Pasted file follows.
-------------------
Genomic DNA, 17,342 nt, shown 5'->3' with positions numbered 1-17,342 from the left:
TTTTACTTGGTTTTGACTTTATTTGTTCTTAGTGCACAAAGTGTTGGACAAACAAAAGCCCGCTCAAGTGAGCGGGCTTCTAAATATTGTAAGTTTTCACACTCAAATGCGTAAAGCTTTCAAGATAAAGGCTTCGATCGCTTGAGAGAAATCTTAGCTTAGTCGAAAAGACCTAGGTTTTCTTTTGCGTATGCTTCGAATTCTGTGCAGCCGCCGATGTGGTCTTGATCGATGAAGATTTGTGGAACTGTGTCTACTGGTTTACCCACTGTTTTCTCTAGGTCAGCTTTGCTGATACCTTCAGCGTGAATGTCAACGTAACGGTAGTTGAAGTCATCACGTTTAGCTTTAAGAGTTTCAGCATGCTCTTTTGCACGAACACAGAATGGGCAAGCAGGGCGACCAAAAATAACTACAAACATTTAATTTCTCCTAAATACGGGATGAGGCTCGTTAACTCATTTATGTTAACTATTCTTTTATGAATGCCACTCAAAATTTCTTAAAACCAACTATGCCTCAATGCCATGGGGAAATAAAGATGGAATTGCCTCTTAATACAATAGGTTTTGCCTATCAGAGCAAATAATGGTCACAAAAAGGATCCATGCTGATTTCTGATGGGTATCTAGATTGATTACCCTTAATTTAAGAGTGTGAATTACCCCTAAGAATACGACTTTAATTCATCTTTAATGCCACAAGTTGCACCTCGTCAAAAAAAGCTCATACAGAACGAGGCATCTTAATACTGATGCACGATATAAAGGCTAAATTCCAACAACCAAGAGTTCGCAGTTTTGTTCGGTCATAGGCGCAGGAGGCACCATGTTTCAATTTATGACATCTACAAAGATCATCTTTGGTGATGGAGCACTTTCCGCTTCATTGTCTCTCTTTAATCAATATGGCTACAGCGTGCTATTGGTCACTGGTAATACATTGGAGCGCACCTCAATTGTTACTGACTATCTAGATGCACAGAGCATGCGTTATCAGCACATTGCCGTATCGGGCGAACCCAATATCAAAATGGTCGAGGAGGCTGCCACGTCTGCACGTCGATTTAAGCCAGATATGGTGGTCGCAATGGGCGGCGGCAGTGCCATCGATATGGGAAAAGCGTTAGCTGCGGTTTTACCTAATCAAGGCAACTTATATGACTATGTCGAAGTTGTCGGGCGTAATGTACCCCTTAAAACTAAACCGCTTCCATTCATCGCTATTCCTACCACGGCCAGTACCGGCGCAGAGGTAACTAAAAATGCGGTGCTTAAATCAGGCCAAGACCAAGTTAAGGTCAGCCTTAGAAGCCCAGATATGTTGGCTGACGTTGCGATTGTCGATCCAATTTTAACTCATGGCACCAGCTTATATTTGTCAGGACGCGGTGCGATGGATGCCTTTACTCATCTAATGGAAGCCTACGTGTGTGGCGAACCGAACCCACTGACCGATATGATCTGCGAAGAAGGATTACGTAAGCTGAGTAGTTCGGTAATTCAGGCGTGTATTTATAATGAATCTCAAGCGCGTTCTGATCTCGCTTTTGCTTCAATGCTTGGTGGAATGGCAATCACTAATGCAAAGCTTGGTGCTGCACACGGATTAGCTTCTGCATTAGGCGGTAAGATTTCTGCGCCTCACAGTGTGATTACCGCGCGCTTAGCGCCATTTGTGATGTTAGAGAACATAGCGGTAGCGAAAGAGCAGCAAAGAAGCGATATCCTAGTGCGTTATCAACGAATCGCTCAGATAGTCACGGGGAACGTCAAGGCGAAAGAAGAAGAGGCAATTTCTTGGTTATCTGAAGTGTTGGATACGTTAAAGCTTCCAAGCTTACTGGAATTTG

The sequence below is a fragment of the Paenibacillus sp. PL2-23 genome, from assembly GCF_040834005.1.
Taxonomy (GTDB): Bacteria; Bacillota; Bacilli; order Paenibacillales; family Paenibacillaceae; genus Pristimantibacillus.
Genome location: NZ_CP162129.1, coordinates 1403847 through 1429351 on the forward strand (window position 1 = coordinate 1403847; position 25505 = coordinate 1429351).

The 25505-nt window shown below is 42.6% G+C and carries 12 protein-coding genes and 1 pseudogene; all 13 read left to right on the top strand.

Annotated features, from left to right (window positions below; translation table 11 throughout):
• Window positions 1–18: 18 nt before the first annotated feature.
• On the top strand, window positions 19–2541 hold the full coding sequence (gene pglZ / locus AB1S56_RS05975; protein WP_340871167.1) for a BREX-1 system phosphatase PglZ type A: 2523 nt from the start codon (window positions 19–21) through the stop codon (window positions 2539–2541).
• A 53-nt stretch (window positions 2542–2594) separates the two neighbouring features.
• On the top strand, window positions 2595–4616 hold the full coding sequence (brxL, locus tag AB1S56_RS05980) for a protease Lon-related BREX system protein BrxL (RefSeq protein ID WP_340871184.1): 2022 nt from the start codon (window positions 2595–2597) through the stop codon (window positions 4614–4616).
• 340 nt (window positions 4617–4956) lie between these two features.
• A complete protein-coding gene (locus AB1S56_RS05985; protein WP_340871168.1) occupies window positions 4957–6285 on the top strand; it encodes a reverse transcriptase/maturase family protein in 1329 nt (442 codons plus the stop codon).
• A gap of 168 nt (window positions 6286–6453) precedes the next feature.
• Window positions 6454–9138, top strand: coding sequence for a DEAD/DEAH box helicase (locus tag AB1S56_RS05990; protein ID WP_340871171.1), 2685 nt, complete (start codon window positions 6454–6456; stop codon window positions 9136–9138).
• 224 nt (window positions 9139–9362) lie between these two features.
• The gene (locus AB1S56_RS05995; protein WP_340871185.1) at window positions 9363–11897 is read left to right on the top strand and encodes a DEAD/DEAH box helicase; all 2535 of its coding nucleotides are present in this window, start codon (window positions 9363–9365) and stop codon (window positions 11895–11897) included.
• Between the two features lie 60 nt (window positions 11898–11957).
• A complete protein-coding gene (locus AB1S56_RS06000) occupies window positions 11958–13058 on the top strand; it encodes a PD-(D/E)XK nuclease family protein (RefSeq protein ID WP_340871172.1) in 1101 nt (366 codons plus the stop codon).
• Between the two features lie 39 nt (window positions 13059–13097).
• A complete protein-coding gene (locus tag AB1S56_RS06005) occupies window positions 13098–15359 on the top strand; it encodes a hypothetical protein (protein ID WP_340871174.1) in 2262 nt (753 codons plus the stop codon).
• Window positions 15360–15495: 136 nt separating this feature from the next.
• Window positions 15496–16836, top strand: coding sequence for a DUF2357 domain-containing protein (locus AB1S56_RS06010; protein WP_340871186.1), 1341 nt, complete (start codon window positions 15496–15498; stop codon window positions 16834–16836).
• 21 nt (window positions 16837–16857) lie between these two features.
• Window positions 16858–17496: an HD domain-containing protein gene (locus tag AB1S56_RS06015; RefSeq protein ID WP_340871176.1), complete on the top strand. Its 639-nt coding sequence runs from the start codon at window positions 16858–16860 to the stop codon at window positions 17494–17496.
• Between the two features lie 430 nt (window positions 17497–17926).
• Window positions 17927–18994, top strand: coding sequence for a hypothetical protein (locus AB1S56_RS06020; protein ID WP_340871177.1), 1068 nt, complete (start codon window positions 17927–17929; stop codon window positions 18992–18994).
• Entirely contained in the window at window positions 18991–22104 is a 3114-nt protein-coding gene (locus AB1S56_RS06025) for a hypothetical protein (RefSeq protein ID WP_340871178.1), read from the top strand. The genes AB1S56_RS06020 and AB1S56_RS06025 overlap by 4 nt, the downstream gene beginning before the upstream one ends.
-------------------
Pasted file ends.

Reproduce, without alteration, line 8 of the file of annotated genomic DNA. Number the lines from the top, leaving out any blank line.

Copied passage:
• Window positions 1–18: 18 nt before the first annotated feature.